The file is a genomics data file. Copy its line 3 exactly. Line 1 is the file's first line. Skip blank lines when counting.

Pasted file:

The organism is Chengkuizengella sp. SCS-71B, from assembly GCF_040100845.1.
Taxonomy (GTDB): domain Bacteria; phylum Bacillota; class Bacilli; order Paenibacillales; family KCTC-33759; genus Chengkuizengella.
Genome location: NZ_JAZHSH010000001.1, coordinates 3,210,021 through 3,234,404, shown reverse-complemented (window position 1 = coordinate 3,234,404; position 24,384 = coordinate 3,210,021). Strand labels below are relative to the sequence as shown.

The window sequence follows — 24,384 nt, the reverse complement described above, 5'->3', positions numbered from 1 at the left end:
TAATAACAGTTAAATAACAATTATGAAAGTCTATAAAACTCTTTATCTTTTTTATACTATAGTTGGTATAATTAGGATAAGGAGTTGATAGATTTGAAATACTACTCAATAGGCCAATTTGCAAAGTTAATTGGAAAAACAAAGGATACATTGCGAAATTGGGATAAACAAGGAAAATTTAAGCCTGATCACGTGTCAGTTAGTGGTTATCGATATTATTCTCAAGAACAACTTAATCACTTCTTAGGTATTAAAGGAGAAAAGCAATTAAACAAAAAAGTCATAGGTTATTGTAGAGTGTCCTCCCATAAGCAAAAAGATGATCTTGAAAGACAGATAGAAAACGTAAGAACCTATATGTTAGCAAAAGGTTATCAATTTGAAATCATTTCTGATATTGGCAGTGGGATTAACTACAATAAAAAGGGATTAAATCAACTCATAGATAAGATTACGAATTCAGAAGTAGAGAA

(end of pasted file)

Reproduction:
Genome location: NZ_JAZHSH010000001.1, coordinates 3,210,021 through 3,234,404, shown reverse-complemented (window position 1 = coordinate 3,234,404; position 24,384 = coordinate 3,210,021). Strand labels below are relative to the sequence as shown.